My Twisted Writer Brain…

I Had to Fail to Succeed And That’s Okay

I am not doing NaNoWriMo this year. I’ve simply got too many irons in too many fires right now to devote the needed time to write toward a new project.

What I had planned on doing was writing some poetry. Well, you know what they say about plans….

In other words, often what we plan is not what necessarily happens. And, you know, I’m okay with that.

I went on Twitter late last night because I couldn’t sleep and all these words, and what I consider poetic phrasing, kept flowing and backing up in my brain. When I attempted to put them on paper, the writer in me got in the way and started explaining and gushing purple prose.

So, I tweeted: “Trying my hand at poetry. It’s not easy. Any hints.”

Well, I ended up going back and forth with someone who recommended that I go read a bunch of poetry, discover what I like, and then set my voice free. This struck me as such a lovely sentiment because so often my voice is controlled and boxed into perimeters by things like grammar and editorial diction.

The individual at the other end of the Twitter-verse also suggested that I get a tune in my head and then put some words to the beat and I’d either end up with a song or a poem.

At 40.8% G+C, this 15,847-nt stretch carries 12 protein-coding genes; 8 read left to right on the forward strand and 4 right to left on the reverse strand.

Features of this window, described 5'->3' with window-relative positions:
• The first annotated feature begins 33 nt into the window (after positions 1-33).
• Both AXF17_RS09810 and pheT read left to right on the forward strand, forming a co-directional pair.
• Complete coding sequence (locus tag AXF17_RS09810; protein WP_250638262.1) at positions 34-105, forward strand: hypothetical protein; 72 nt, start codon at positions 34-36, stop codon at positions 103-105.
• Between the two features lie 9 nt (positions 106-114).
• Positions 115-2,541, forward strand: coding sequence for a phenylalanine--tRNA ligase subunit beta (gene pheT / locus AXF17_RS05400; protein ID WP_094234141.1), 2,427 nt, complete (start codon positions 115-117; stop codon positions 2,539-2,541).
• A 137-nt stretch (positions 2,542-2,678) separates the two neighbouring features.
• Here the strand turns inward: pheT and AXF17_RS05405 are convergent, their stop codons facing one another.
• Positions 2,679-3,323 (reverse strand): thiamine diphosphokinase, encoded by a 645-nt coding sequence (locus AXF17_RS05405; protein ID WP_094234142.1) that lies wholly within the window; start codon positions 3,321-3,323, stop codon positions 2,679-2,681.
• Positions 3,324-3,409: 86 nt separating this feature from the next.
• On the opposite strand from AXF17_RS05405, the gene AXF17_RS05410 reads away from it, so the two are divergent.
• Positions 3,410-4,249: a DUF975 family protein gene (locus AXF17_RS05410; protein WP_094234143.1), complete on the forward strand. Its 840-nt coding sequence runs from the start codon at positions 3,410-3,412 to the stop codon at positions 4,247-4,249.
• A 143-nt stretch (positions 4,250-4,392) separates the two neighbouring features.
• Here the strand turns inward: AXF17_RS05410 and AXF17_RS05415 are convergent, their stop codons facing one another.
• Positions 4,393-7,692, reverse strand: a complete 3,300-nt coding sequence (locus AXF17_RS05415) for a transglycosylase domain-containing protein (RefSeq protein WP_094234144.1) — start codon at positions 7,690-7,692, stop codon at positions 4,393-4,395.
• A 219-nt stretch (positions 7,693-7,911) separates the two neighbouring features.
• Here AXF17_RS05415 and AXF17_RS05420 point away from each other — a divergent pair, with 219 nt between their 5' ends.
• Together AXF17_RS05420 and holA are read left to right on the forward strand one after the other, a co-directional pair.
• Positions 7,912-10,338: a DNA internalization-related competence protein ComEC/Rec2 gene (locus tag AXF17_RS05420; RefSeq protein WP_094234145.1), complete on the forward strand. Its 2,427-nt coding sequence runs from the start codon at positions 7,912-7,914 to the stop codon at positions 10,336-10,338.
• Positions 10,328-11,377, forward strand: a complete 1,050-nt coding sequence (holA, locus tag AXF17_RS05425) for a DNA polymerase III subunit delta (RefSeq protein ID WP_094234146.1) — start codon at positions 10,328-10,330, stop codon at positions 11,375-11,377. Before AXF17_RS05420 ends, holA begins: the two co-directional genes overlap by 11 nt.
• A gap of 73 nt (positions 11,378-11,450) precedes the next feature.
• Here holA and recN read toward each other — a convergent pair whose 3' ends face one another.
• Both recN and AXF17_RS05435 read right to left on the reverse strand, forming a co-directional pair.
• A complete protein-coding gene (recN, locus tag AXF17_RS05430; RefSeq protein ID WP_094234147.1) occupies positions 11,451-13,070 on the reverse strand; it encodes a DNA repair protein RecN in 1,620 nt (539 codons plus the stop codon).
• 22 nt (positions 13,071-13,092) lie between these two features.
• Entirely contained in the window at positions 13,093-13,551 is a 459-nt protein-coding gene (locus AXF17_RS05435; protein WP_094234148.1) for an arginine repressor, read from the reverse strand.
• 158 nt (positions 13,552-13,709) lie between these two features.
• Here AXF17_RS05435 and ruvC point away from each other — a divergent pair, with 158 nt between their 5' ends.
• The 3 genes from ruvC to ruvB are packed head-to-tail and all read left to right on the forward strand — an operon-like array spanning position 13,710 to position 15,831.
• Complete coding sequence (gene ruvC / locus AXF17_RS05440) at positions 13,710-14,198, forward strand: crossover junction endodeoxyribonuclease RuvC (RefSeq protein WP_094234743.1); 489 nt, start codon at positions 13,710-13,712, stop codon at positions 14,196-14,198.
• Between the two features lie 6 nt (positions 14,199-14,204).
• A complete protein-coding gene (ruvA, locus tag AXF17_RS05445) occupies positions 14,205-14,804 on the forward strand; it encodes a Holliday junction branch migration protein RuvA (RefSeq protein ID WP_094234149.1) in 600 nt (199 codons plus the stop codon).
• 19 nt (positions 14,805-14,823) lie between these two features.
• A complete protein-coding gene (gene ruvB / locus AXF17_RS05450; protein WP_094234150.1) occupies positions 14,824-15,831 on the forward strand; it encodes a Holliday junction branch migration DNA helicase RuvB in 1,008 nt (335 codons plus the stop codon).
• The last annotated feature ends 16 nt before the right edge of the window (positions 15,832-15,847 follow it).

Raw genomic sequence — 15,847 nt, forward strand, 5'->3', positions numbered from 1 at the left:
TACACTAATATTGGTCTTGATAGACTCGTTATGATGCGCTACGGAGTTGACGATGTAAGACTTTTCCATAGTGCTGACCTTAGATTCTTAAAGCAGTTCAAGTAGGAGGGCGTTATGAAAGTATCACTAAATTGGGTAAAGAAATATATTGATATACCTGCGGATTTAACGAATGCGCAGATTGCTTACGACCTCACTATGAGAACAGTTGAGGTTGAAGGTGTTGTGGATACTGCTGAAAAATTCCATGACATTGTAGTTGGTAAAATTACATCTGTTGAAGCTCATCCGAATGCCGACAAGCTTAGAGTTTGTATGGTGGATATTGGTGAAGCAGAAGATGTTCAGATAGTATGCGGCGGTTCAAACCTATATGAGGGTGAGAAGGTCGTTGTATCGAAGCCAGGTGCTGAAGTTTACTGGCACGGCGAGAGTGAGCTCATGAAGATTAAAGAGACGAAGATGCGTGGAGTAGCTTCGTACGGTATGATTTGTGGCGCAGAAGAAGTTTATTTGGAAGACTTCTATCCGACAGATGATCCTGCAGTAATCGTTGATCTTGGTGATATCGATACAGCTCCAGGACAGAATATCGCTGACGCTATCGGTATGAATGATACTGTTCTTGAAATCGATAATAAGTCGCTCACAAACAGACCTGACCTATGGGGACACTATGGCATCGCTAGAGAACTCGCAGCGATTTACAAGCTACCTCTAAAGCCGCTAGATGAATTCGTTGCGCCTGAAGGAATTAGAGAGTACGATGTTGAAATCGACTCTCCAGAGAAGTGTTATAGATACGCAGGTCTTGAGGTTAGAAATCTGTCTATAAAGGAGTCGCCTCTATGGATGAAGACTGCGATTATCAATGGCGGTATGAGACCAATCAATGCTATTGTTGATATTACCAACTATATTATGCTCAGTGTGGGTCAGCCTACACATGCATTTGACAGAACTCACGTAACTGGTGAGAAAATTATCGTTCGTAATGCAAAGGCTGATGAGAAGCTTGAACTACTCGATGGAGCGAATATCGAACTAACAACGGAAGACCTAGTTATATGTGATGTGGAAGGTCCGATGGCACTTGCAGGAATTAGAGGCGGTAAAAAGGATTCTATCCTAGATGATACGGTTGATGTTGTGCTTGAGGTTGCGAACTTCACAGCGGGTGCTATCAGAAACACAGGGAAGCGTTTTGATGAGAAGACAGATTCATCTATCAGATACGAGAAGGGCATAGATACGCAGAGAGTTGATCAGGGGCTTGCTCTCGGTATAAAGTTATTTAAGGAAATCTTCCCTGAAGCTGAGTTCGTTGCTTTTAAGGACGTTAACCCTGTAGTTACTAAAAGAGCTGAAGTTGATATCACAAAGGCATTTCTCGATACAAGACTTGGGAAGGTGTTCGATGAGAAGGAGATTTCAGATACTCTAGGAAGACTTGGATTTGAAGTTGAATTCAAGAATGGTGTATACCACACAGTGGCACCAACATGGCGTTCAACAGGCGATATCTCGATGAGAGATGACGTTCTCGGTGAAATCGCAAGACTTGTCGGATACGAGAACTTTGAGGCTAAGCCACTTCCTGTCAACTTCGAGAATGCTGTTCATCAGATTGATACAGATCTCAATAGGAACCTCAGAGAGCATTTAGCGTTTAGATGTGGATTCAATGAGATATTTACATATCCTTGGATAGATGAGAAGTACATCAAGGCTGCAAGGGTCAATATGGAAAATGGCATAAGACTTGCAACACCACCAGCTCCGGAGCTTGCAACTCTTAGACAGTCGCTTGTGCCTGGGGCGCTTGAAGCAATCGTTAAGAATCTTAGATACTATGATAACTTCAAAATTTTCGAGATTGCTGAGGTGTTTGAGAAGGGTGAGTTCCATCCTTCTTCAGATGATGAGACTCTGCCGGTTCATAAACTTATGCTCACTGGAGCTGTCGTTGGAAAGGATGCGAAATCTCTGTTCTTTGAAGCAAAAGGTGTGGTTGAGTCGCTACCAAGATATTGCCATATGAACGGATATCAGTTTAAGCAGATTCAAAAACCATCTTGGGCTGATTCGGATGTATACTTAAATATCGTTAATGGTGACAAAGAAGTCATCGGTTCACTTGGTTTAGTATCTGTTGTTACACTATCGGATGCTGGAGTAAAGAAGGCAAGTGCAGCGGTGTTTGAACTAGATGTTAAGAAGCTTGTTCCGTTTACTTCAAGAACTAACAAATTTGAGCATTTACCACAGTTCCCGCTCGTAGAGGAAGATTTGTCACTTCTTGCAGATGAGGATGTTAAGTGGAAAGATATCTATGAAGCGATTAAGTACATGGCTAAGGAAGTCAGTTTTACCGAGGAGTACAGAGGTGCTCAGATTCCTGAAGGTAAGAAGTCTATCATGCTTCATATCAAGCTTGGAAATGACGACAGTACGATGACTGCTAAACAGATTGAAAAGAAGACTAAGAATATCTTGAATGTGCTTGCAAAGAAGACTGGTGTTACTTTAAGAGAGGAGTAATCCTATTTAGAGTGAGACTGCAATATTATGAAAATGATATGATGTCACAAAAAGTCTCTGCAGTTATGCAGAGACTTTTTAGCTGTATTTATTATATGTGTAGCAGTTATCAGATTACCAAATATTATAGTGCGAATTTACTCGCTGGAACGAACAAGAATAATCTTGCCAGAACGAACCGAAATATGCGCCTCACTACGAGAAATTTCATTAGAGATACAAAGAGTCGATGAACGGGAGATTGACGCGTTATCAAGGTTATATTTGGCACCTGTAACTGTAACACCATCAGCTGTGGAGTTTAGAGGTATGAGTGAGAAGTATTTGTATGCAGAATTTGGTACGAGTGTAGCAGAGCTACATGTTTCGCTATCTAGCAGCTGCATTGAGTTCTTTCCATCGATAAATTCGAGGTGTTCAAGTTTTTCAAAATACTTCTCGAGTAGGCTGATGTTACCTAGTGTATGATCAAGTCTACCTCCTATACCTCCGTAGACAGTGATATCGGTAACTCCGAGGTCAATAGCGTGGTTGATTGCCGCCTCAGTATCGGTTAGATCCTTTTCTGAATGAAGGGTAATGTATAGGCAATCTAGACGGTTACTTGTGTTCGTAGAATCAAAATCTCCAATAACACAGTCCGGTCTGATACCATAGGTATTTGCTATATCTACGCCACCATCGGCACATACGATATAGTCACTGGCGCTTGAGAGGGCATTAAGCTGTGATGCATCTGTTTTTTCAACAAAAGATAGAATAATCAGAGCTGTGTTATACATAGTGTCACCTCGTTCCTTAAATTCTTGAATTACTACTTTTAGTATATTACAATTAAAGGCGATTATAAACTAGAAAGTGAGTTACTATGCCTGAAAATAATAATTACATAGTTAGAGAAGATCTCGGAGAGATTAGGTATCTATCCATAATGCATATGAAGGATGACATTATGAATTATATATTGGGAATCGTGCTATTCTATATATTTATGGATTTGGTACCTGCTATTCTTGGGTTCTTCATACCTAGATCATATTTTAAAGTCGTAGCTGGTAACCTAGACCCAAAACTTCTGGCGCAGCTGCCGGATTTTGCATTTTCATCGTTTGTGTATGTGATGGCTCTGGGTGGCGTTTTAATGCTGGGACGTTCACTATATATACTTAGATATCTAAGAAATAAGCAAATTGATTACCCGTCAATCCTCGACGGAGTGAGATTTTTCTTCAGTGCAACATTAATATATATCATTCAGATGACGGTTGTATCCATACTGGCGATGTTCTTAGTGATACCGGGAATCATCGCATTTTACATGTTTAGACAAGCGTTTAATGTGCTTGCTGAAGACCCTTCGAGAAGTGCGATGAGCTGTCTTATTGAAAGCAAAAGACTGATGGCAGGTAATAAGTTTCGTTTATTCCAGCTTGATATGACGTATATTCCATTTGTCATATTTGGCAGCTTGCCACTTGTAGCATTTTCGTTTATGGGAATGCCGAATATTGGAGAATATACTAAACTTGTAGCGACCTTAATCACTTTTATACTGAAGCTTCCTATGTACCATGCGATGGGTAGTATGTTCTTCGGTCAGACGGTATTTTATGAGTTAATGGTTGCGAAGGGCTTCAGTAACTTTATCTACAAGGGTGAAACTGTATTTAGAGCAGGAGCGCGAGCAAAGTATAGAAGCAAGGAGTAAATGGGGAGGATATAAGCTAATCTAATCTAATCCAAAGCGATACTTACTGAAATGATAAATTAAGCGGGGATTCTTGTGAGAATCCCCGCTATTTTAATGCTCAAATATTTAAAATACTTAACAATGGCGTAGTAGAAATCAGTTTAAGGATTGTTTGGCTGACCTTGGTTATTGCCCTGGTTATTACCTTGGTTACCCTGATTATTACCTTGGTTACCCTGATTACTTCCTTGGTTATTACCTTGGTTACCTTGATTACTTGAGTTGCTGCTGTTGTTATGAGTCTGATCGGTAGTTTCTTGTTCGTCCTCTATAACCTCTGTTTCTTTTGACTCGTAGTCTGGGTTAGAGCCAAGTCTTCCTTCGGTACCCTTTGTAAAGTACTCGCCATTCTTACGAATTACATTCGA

My twisted writer brain does have a mind of its own as it wanders, strays, and discovers things on it’s own but what I realized in this exercise is that freeing it completely and allowing it to sing could, in fact, lead to poetry.

If you don’t try, you can’t fail.
If you don’t fail, how will you ever succeed?

I’m excited to see where these discoveries take me and I’m hopeful that I’ll find a poetic voice sooner, rather than later.

2 thoughts on “I Had to Fail to Succeed And That’s Okay”

  1. Another suggestion is to do erasure poems. There are two ways to do it. Find an article(magazine, newspaper, etc) or any length of writing. Pick out any random words from you like as you read through the text, then rearrange all the words into a poem. The second way to do it is to take a marker and block out certain lenghts of text/words/sentences of your choice to form a poem.

    1. Hi Lidy! Thanks so much for the suggestions. I’ve never heard of erasure poems but will definitely give them a try. I like the idea of the magazine article and picking random words. I’m determined to get some poetry written. Thanks for commenting–I appreciate it.

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